As a result, the opinion gives the impression that Georgia’s law in and of itself justifies the new privilege.70×70. See, e.g., Jordan, 908 F.3d at 1264–67 (relying extensively on the Lethal Injection Secrecy Act to justify quashing the subpoena and rejecting the need for a privilege log). But state privilege law need not be considered and commands no deference under Rule 501.71×71. See Fisher, supra note 55, at 931 (explaining that when federal law provides the rule of decision, federal common law should control (citing Fed. R. Evid. 501)). By incorporating state privilege law automatically, without fully grappling with the presumption against new federal privileges, the circuit misapplied federal law to the benefit of state policy.
In addition to avoiding direct engagement with the presumption against new privileges, the panel discussed Georgia’s interest in secrecy approvingly without any similar consideration of the prisoners’ interests. To frame its evaluation of Georgia’s interests, the court explicitly referred to the “concerted effort by death penalty opponents to make lethal injection drugs unavailable.”72×72. Jordan, 908 F.3d at 1265. It then emphasized the effect that publicizing information on execution protocols would have on Georgia’s ability to execute.73×73. Id. (“[W]ithout the confidentiality offered . . . by the statute . . . there is significant risk that persons and entities necessary to the execution would become unwilling to participate.” (first alteration in original) (citation omitted)). By contrast, the court devoted relatively little attention to the prisoners’ weighty interests in ensuring that the method of their execution is not illegally cruel. This silence is important; it shows that the panel failed not only to wrestle with the presumption against new privileges, but also to apply the balancing test that new privileges require.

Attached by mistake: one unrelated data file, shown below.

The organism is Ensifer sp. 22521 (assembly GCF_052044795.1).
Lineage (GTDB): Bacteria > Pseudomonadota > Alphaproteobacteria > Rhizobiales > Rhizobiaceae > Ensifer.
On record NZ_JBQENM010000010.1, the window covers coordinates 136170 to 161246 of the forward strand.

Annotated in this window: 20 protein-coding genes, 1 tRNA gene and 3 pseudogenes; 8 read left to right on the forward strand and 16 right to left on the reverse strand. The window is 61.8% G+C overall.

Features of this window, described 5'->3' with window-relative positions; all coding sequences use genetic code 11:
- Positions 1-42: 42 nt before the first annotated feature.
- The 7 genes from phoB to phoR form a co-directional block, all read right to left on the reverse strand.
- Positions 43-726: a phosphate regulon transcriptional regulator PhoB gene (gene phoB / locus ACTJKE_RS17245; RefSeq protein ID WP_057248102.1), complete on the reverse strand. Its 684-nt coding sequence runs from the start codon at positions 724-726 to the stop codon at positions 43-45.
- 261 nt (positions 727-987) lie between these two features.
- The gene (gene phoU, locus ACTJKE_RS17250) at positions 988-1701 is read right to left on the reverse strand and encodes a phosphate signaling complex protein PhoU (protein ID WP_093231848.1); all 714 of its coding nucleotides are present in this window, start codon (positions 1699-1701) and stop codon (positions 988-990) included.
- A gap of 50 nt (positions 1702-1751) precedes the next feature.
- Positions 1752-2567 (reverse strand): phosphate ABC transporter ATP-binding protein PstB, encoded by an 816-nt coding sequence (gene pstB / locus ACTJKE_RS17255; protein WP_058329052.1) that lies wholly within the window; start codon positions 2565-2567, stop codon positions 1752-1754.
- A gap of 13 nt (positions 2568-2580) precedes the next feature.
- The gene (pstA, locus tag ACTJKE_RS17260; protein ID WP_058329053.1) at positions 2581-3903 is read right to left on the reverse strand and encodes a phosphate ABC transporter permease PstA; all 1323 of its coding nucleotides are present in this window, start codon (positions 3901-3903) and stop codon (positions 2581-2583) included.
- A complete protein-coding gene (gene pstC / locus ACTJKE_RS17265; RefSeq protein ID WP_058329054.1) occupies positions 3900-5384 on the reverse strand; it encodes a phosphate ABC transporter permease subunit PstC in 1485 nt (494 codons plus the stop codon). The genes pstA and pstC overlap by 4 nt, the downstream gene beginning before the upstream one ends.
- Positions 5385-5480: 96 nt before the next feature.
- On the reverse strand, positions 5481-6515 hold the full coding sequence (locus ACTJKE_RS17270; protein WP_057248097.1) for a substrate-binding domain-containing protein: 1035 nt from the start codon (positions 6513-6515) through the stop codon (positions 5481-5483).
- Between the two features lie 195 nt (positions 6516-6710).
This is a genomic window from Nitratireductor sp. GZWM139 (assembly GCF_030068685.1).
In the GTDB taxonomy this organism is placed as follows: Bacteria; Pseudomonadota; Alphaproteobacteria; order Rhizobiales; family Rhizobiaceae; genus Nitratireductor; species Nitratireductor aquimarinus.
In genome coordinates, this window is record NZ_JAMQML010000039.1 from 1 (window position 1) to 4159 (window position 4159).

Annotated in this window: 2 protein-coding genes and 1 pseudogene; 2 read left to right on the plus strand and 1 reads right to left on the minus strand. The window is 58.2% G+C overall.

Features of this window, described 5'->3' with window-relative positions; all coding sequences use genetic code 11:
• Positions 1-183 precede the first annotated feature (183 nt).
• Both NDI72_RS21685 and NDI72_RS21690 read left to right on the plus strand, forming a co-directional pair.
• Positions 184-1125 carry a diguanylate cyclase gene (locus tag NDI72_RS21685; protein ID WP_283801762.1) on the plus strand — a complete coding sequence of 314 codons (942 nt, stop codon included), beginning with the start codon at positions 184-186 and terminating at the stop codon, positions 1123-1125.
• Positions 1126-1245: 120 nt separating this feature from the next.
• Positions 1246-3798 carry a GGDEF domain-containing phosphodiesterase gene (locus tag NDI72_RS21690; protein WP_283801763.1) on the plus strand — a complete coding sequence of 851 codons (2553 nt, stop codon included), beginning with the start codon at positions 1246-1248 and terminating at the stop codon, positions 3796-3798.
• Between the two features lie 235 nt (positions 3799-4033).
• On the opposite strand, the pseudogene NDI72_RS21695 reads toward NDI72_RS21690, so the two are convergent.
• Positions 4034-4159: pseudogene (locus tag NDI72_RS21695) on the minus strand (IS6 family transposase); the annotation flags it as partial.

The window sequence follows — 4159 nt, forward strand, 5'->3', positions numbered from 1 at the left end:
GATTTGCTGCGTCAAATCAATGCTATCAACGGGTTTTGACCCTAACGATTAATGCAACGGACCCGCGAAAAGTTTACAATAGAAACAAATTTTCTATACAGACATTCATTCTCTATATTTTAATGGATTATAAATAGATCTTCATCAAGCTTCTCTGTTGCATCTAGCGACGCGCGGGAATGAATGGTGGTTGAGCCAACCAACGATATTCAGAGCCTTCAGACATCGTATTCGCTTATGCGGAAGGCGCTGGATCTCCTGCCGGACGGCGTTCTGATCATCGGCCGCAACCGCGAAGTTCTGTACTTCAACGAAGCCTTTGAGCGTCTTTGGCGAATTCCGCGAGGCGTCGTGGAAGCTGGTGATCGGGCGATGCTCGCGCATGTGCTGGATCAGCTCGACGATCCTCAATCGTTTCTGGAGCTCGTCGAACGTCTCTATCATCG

Failure to consider the prisoners’ interests led the court to ignore two large-scale consequences of its decision — both of which will affect prisoners negatively. First, if execution information is barred from discovery, method-of-execution claims become virtually impossible.74×74. See Deborah W. Denno, The Lethal Injection Quandary: How Medicine Has Dismantled the Death Penalty, 76 Fordham L. Rev. 49, 96 (2007) (explaining that a “lack of information . . . makes it difficult — if not impossible — to evaluate the constitutionality of lethal injection on any level”). The opinion will hinder the progress of litigation designed to make the death penalty less cruel; if denied the capacity to compel discovery on execution procedures, prisoners will be unable to meet the Glossip requirements to enforce their Eighth Amendment rights.75×75. See Glossip v. Gross, 135 S. Ct. 2726, 2737 (2015); see also Eric Berger, Lethal Injection Secrecy and Eighth Amendment Due Process, 55 B.C. L. Rev. 1367, 1412–16 (2014) (arguing that lethal injection secrecy forecloses successful Glossip claims and might also degrade due process rights). Further, if the Eleventh Circuit’s approach proves popular, many executions will not face public scrutiny.76×76. See Denno, supra note 74, at 95–96.